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Yoga is widely touted as a physical practice that can improve strength, stability, and flexibility, enhance respiratory and cardiovascular function, and even alleviate symptoms of chronic pain. The mental health benefits of yoga are also well-documented: from reduced stress, anxiety, and depression, to improved sleep hygiene and overall quality of life.
At Knots RMT & Wellness, we practice two types of yoga: Restorative Yoga and Yin Yoga.
Restorative yoga is a restful practice that holds yoga poses (asanas) for a longer duration using props like yoga blocks, blankets, and bolsters. It is a practice of deep relaxation that emphasizes the meditative aspect of yoga - the union of body and mind. Through the use of props for support, many of the postures are held almost effortlessly.
When the body enters a state of relaxation, the mind can also consciously relax as tension is released from both the body and mind. The only work that's required on your part during a restorative yoga practice is to pay attention to your breath and become aware of any sensations or thoughts that may arise. Similar to other styles of yoga, restorative yoga offers a number of physical and mental health benefits, with the added bonus of promoting deep rest and relaxation, which can itself improve overall well-being.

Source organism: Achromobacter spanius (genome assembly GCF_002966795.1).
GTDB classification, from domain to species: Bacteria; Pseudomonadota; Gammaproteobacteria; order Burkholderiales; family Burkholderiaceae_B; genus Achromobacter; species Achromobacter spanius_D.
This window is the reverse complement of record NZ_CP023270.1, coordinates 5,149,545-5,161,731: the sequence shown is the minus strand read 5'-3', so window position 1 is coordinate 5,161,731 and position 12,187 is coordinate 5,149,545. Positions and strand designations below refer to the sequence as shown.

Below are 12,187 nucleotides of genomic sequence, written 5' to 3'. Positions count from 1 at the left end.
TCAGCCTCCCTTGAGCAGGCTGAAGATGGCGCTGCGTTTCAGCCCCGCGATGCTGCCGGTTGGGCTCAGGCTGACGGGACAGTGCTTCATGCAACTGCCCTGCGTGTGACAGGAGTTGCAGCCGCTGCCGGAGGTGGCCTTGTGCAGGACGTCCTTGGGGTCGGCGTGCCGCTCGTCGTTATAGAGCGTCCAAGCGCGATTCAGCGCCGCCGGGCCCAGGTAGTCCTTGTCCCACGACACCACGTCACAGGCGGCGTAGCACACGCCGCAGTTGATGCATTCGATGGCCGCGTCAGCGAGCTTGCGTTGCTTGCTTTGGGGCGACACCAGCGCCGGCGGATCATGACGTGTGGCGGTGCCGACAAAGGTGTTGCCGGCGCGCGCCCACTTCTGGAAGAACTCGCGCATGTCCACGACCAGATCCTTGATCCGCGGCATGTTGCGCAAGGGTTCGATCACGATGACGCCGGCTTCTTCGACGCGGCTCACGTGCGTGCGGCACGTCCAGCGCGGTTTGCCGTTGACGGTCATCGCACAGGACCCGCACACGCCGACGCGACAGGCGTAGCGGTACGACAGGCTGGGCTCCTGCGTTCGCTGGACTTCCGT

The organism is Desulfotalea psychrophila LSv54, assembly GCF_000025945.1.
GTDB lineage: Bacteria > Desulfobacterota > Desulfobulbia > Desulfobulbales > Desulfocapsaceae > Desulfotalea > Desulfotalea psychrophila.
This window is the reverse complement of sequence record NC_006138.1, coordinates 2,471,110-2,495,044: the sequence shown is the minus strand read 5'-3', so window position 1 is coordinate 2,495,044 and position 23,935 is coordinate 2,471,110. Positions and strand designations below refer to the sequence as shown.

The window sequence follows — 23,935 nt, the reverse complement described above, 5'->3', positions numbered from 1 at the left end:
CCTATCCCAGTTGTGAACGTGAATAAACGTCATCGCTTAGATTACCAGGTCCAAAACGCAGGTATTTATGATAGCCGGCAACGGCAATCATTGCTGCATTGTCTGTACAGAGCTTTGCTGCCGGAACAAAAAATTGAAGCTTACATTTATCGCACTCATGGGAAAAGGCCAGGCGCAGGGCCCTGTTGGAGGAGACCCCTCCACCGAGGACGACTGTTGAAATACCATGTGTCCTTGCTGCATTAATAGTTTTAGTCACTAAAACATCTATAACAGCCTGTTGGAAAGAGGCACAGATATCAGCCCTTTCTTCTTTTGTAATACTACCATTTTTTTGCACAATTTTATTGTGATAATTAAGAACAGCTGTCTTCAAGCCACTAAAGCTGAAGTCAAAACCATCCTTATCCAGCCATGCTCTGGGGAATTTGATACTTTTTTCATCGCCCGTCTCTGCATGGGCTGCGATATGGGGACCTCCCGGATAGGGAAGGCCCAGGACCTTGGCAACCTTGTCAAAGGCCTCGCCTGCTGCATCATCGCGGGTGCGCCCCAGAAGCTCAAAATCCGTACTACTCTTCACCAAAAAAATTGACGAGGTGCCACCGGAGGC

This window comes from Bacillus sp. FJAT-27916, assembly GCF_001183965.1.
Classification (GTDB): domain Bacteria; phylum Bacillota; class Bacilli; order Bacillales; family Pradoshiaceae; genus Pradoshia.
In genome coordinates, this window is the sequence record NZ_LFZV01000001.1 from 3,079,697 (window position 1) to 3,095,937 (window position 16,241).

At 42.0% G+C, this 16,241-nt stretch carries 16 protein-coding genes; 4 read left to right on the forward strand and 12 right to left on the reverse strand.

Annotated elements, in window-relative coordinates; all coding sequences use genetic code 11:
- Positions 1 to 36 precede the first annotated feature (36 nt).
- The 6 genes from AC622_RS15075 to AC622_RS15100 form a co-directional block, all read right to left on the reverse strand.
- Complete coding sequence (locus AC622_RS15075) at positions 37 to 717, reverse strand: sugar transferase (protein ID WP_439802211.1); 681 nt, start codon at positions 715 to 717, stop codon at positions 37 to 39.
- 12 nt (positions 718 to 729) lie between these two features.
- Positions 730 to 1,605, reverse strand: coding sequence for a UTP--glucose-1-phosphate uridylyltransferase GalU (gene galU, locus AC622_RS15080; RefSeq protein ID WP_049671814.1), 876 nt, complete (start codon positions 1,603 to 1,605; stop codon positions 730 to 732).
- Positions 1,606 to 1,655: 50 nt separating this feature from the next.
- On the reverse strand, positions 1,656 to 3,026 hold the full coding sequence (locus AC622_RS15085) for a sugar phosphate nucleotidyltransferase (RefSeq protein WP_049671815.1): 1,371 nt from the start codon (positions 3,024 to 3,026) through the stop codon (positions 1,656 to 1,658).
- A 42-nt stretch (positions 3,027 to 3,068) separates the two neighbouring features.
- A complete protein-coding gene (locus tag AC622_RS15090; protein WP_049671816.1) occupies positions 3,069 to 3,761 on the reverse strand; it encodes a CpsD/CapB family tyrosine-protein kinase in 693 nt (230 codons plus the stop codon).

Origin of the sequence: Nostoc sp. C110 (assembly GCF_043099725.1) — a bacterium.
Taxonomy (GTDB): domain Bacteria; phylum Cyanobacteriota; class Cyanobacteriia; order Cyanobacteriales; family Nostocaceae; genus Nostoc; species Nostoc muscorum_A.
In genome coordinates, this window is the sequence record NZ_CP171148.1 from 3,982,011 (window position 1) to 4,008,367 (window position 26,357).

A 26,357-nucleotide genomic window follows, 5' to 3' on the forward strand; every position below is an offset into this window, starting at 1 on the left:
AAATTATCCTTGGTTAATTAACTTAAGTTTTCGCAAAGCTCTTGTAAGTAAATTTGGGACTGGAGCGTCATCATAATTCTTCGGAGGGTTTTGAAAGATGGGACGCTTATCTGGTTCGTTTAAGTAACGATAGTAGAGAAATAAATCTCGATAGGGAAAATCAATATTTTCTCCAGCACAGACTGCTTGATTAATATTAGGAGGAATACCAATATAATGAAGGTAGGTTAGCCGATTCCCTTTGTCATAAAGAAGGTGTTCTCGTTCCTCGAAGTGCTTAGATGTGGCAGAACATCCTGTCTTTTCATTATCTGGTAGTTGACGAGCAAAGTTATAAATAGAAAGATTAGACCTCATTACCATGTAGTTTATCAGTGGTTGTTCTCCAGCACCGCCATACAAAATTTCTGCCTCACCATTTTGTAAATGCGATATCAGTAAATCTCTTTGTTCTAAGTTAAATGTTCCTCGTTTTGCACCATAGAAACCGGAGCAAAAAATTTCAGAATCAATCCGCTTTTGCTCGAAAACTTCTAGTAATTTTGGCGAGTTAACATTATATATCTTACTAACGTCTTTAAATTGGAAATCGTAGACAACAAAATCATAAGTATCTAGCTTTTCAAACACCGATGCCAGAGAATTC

Yin yoga works deeply into our body with passive, longer-held poses. It targets the deepest tissues of the body, our connective tissues – ligaments, joints, bones, the deep fascia networks of the body and the meridians. Energetically, Yin yoga improves the energy flow, enhancing the flow of chi in the organs. To be healthy, we need healthy organs as well as healthy muscles. Yin yoga also offers wonderful emotional and mental health benefits.
A Yin yoga class usually consists of a series of long-held, passive floor poses that mainly work the lower part of the body – the hips, pelvis, inner thighs, lower spine. These areas are especially rich in connective tissues.
Yin yoga is based on the Taoist concept of yin and yang, opposite and complementary principles in nature. Yin is the stable, unmoving, hidden aspect of things. Yang is the changing, moving, revealing aspect. In the body, the relatively stiff connective tissues (tendons, ligaments, fascia) are yin, while the more mobile and pliable muscles and blood are yang.
LEARN MORE ABOUT WHO YOU CAN BOOK WITH
Here are our registered yoga teachers. Learn about their approach and experience.